Welsh in face-to-face meetings is always going to be different to Welsh in any type of lesson or listening practice, because in those you are in control. I think it’s that feeling of not being able to be in so much control that may be the source of anxiety (certainly in my case, I think). So instead of assuming that I’m going to be the ‘odd one out’ and thus starting the vicious circle, I try and focus on positives that I tell myself I am controlling e.g. I’m putting myself out there (no one is forcing me), I’m deciding how much I have to say (no one is making me do a whole speech), and, crucially, I’m not going to let this get to me (no one is out to get me!)!
Like I said, I get this way in English meet-ups, and although my Welsh is fine now, it still always adds another layer of “what ifs”, and it’s definitely hard work overcoming that, but - and here’s the killer - the ONLY way to get better at it is to keep doing it, to keep making yourself go through all that awful anxiety, because if you do that, your confidence will grow, and even if you don’t think you’ve got very far, one day YOU’ll be the person that someone else thinks is far more fluent than they are - I promise!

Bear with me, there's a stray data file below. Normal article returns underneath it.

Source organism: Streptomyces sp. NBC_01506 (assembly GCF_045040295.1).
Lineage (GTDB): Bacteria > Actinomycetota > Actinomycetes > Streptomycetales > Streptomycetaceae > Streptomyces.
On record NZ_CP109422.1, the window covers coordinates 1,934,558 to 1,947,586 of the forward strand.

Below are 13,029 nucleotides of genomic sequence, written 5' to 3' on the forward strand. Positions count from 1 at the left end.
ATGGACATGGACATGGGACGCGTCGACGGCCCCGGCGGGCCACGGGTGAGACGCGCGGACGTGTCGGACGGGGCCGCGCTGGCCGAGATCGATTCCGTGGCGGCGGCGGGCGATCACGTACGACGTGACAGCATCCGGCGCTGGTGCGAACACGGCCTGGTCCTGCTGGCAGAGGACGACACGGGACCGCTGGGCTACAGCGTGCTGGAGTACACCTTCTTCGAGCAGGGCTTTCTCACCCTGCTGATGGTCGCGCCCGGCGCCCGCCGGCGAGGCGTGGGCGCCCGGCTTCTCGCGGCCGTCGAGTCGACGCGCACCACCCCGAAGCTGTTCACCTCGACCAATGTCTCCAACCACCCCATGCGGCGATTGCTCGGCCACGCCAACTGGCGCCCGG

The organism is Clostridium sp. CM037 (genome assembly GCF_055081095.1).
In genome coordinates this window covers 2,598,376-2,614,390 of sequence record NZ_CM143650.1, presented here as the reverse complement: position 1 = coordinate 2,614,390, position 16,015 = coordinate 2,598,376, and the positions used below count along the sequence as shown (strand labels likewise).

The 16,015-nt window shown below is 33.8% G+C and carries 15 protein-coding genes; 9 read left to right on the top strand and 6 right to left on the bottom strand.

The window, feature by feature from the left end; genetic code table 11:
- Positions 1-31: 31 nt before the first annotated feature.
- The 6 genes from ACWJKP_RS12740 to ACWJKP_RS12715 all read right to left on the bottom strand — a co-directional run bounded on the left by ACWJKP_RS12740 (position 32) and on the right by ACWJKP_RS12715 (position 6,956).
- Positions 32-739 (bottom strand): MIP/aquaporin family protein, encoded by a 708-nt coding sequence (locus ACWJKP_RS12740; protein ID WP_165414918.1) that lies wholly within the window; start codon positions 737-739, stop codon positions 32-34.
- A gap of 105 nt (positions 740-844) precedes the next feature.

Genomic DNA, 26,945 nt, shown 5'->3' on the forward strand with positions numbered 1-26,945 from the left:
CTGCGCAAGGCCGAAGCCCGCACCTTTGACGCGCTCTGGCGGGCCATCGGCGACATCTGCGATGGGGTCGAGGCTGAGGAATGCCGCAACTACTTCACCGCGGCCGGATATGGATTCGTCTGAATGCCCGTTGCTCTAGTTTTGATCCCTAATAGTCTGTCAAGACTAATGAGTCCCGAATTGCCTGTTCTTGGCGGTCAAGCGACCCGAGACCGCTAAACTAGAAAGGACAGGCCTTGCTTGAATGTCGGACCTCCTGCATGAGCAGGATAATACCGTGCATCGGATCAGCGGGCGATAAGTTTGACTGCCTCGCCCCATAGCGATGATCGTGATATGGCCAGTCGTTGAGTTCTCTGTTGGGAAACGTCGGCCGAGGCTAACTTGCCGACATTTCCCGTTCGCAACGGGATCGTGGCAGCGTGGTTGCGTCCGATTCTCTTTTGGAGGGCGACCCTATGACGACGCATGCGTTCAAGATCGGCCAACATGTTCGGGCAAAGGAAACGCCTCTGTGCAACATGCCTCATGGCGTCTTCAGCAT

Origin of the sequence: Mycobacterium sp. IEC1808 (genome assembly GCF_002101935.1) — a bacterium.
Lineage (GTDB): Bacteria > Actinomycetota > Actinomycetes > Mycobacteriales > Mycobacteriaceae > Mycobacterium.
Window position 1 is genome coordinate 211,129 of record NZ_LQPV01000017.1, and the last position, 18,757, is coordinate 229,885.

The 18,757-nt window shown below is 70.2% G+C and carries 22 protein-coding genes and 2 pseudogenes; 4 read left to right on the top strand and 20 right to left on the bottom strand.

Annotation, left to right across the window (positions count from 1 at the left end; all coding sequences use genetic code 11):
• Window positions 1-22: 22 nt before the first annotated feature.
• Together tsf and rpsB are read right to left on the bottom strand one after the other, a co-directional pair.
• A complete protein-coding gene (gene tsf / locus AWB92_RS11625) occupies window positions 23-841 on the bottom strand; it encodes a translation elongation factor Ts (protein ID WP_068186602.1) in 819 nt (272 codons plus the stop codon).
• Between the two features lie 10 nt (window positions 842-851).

You’ve taken the most difficult first steps, and certainly it can seem like a long, steep path ahead, but I’ve every faith in you - you’re not doing anything wrong, you HAVE got this. :slight_smile:


Thank you @margaretnock @Deborah-SSi and @siaronjames I really appreciate the encouragement.

I think I will give it a few weeks and try to go again. I’m sure someone would have told me if they don’t want me there/think it’s too advanced for me. It’s frustrating because I’m the only one from my Sylfaen course who tries these chat sessions, meaning that the average level of the people attending is always so much higher. If they’d just go along to some I’d hope it would encourage other people like me who aren’t yet fluent.

This month is a stressful time for me anyway (moving house) and so in hindsight it wasn’t a good time to try something new. I was doing SSiW every day (albeit just half a lesson) and I tried to dive back into in by doing Lesson 25 instead of going back to earlier material- and it had a similar effect as going to the chat session after speaking almost no Welsh for a fortnight!

Thanks again for the support.